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Copyright and Fair Use
Copyright and Fair Use
"The Congress shall have power... To promote the progress of science and useful arts, by securing for limited times to authors and inventors the exclusive right to their respective writings and discoveries...".
The Constitution of the United States. Article I. Section 8, paragraph 8.
Rule of Thumb
Do with other people's materials as you would like them to do with yours.
Library Copyright – Digitalslider
The online slide-rule helps you to discover if a creative work is copyright protected. It originates with the American Library Association’s Office for Information Technology Policy.
The Good News and The (Bad) News
The Good News
You are free to establish
to other webpages as long as people browsing the web clearly see that they are accessing a different website
Fair use regulations that apply to Internet material
are similar to those for printed material. They allow the use of copyrighted material (without permission of the owner) under certain conditions and for limited purposes, including teaching and research. However,
when applying fair use rules on the web because they can be interpreted in various ways
The (Bad) News
Internet material is not in the public domain. It has authors and copyright holders who need to be acknowledged unless they explicitly state otherwise.
Don't use material you find on the Internet
(images, text, music)
without proper authorization and attribution
Whenever you find something that you would like to use,
contact the owner and ask permission.
Most sites have a contact e-mail address
Copyright Myths and Misconceptions
Copyright law does not protect ideas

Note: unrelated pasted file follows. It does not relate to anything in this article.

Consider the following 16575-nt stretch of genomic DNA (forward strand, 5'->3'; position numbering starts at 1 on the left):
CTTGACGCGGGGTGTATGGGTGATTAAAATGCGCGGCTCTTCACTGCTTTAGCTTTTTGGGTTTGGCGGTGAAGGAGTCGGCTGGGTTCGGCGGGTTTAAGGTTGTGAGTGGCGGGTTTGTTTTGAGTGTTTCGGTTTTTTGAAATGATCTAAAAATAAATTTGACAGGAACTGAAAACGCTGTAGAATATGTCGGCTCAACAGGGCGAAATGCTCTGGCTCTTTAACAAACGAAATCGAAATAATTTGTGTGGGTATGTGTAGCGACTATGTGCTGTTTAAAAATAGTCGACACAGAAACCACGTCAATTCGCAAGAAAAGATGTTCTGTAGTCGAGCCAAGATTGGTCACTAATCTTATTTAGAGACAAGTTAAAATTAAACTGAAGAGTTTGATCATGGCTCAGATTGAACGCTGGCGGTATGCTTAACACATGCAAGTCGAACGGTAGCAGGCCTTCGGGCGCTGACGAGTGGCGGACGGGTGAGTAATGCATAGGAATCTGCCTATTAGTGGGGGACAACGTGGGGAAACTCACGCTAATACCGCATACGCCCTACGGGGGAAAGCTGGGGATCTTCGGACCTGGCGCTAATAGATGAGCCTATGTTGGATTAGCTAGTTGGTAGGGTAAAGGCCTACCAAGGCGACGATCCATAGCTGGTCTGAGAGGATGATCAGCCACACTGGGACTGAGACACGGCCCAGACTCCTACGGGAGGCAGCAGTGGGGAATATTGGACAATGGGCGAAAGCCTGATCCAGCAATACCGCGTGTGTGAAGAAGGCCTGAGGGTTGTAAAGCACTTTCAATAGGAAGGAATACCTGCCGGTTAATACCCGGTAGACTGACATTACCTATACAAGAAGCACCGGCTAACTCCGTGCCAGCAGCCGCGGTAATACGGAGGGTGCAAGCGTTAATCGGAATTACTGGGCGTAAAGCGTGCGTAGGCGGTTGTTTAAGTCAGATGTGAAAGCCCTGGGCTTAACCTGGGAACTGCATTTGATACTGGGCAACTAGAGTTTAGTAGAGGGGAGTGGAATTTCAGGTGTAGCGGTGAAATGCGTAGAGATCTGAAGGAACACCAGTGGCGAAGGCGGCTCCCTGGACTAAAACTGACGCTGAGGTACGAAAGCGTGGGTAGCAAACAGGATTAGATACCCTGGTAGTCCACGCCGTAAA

Copyright owners don’t need to
A copyright notice is
Owning a copy of a copyright protected work is
NOT the same
as owning a copyright
General Copyright Framework
Owner controls the use of the protected work
Owner isn’t required to put a copyright notice on the work or register it but it is recommended
Copyright protection doesn’t last forever
Owning copyright is different from owning a copy of a copyright protected work
Clearly identify the material that you create
Date your pages
COPYRIGHT AND FAIR USE
What is Copyright?
Copyright is a form of protection given to the authors or creators of "original works of authorship"
It covers literary, dramatic, musical, artistic and intellectual work
The author of the work alone has the right to do any of the following or to let others do any of the following:
of the work
copies of the work
the work publicly (plays, film, dances, or music)
the work publicly (artwork, stills, or any material used on the Internet or on television)
, adaptations or other new uses of a work or translate the work to another media
The user of the work has the right to do any of the following:
Use the work under a license
Use the work in any way if it is in the public domain
Use the work in any way if it is not copyright protected
Use a copyright protected work under the Fair Use Guidelines
Why Should You Care?
When you create something, aren't you proud of your work after spending a lot of time and energy creating it?
Your work is your creation and you'd probably be pretty upset if someone just copied it without your permission
Copyright law gives you a